Twenty years after the Sept. 11, 2001 terror attacks, former Gov. George Pataki and fire union officials Wednesday lamented that thousands of first responders continue to struggle with illnesses believed to be linked to the disaster.
Pataki, a Republican who was governor on the day of the attacks, which killed 2,753 people, including 343 firefighters and 23 NYPD officers, hailed those who risked their lives to respond to the World Trade Center when terrorists used hijacked planes to destroy the Twin Towers two decades ago.
And he renewed calls to ensure first responders would be cared for in perpetuity.
"Just as we can never forget what happened in these horrible attacks, we can never forget those who responded so courageously," Pataki said during a news conference outside the New York Fire Department's Ladder Co. 10 on Liberty Street. "We have to do whatever it takes to make sure that their health is protected, their families are protected, as long as we possibly can."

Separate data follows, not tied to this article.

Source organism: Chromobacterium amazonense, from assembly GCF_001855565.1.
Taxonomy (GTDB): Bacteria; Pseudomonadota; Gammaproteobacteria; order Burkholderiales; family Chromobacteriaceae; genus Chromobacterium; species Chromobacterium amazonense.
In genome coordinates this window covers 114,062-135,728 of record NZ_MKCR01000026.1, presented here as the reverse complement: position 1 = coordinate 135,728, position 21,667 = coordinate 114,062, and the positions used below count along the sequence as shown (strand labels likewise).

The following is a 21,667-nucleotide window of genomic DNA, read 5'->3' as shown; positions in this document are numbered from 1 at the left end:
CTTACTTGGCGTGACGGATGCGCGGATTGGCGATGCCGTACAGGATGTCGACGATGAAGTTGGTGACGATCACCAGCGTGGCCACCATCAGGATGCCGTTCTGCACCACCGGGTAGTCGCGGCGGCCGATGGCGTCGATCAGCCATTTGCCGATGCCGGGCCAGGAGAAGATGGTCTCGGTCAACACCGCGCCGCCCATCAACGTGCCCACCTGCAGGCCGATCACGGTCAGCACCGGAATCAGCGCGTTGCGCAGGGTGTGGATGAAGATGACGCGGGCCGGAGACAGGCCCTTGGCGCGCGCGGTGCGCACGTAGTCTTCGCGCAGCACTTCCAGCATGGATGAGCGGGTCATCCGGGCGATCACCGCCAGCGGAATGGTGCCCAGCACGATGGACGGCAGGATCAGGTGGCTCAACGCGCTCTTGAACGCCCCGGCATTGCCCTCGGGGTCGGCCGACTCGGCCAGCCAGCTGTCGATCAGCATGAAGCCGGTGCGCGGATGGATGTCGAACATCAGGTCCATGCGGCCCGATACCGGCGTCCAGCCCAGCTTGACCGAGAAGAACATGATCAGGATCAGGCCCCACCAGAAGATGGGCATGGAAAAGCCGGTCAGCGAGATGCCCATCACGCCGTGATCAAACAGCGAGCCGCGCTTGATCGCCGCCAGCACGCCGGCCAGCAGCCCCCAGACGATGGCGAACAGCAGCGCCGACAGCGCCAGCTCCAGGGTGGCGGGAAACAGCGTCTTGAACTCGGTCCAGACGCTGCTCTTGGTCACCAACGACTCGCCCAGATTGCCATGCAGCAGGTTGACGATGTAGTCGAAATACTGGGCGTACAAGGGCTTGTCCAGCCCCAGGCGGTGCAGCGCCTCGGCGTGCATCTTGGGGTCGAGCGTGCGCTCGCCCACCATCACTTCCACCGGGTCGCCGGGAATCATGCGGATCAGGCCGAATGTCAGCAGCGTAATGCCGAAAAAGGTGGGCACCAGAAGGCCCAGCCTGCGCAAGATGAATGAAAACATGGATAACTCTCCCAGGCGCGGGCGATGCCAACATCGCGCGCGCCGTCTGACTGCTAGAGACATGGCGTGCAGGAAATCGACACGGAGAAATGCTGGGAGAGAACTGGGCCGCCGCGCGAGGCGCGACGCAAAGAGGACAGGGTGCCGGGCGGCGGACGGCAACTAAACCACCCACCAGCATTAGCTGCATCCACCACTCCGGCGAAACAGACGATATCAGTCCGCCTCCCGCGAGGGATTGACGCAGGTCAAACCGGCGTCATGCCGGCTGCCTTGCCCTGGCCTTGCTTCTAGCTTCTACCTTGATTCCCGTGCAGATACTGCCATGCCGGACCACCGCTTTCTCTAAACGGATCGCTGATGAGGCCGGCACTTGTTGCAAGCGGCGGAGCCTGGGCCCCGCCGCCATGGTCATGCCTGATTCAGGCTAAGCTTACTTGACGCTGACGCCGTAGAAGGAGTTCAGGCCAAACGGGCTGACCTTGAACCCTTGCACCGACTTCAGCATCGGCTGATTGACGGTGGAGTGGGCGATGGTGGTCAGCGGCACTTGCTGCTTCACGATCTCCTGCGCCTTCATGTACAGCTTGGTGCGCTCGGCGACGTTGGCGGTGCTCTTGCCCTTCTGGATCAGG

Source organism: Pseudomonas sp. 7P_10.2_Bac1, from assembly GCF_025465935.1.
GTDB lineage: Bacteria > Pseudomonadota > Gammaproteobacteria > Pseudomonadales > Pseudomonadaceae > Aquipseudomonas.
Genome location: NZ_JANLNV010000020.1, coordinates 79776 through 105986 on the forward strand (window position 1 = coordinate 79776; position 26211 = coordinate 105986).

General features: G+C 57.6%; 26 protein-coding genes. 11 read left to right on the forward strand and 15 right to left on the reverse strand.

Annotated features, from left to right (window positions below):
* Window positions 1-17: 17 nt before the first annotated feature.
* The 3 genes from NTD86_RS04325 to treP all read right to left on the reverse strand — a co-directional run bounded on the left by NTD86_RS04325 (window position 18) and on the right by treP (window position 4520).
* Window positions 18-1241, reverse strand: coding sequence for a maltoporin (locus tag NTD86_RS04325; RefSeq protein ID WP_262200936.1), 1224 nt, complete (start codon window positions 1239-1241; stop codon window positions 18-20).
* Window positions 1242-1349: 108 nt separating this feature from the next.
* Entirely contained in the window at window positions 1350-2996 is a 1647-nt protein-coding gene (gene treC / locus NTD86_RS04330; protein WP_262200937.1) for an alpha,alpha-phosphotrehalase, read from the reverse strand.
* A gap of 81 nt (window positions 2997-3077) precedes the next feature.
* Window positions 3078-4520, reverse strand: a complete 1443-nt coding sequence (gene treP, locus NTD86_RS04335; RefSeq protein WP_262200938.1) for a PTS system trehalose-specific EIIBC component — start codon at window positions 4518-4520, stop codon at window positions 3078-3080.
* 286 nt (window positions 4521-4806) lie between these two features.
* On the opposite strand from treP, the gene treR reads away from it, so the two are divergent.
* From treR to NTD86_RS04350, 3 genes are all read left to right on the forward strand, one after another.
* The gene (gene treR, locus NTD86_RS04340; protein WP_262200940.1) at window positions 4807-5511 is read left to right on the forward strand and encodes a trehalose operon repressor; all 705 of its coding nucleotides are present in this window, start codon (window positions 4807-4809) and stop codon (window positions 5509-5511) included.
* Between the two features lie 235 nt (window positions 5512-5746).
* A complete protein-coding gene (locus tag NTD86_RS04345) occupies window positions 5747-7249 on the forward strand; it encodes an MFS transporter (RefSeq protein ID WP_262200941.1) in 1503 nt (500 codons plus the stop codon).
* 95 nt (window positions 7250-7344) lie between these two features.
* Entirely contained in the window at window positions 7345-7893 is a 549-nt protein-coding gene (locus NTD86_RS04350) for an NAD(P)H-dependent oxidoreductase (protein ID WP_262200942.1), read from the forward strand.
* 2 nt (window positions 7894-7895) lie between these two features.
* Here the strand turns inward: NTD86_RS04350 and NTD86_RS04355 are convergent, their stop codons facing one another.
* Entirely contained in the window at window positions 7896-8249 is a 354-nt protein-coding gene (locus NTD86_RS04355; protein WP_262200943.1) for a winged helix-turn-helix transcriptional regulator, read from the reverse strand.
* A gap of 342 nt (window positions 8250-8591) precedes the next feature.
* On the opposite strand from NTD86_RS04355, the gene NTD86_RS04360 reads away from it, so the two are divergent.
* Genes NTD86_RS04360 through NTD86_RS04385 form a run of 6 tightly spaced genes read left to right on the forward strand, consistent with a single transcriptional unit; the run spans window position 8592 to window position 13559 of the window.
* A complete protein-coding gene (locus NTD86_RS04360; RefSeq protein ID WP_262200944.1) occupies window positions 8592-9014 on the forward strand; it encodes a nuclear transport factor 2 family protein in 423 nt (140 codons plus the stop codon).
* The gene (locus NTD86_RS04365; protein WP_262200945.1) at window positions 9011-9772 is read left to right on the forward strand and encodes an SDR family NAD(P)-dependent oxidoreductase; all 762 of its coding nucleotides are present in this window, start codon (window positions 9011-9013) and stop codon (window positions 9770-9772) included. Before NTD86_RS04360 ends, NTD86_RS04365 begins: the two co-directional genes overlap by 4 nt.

Uniformed Fire Officers Association president Jim McCarthy and Robert Eustace, vice president of the Uniformed Firefighters Association, both of whom were first responders on Sept. 11, 2001, expressed frustration that they still must continually lobby members of Congress to update the James Zadroga 9/11 Health and Compensation Act and the 9/11 Victims Compensation Fund as first responders are felled by disease. More than 100,000 people are enrolled in programs to assist those made ill from removing debris from the trade center site.
"Every year we add a different cancer to the list of cancers and illnesses that are covered by the Zadroga bill," McCarthy said. "A larger percentage of our fire officers and firefighters are coming down with obscure cancers, some that statistically a very small percentage of the population has."
Barbara Burnette, 58, an NYPD detective from Queens who retired after contracting cancer, struggled with her emotions as she reflected on what 9/11 had done to her and her colleagues.
"It affected us with the illness that has forced us to retire," Burnette said. "It changed everything about my life and what I'm able to do."
Pataki said he drew hope from a chance meeting with a young girl Wednesday when he visited the Sept. 11 memorial.
"I asked her had she come to see the memorials, and she said, 'Yes, I have a flower and I want to put it on the memorial,' " Pataki said. "And she said, 'They deserve it.' "